Bruce,

In all of the travel trailers I have seen, they utilize a separate breaker for the trailer equipment. A GFCI is not a breaker.


I like the GFCI receptacle instead of a circuit breaker because you can easily test a GFCI receptacle using the buttons on the face. Also, the main thing I'm looking for is personnel protection, which the GFCI receptacle gives. I'm not as concerned with the wire, which the circuit breaker protects. Most fires are started by low magnitude arcing faults (like a line to ground fault) and GFCI circuit breakers don't clear that kind of fault, hence the new requirement for Arc Fault Interrupter circuit breakers in bedrooms. Now if the circuit breaker was an AFI type, that might be a great idea.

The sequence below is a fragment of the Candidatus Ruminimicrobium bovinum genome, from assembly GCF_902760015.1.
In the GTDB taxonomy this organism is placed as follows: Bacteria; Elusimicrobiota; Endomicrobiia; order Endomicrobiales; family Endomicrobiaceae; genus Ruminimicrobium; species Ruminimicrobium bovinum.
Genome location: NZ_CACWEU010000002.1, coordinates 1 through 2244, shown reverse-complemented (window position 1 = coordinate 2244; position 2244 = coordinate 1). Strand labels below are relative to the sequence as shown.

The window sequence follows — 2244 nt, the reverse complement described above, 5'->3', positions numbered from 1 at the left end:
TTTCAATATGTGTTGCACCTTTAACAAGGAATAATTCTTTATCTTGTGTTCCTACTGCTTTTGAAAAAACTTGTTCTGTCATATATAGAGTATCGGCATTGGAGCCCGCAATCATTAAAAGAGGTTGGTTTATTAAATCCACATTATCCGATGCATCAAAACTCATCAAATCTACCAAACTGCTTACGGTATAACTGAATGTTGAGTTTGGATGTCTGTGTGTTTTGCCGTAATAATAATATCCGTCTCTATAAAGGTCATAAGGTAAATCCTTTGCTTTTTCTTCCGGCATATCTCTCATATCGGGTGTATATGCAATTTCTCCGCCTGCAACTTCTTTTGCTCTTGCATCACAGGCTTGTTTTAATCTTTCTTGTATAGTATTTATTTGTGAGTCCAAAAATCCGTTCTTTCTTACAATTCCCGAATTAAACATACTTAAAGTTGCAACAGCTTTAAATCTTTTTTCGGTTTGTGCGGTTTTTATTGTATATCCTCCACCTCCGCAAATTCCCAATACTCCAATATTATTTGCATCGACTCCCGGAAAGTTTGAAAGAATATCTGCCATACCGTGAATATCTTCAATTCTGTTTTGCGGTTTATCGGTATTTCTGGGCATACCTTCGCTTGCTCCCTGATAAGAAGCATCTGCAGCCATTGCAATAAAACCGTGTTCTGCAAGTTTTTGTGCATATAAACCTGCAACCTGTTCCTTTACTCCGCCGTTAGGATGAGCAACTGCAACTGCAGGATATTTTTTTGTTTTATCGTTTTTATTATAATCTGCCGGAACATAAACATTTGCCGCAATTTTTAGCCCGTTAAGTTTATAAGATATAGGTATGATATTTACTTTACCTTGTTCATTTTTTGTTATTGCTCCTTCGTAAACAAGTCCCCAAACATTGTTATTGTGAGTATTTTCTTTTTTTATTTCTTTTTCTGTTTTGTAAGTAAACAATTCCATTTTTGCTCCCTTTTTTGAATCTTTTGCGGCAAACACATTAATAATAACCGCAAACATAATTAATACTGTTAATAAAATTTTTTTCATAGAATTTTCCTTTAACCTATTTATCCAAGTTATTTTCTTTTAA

Even if you are only having 1 circuit, you should still be using a breaker. You cannot rely on a campground having the correct breaker. This would apply only if the campground had used the same size amp breakers as your equipment. Anything less would be ok although it might be hard on your electrical components. If the campground used 20,30 or 50 amp circuits, which many of them do, and you had an electrical problem in your trailer, the breaker wouldn't blow. That would be a dangerous situation as the large campground breaker would keep supplying power which could melt and burn wire and equipment if there was a fault in your equipment.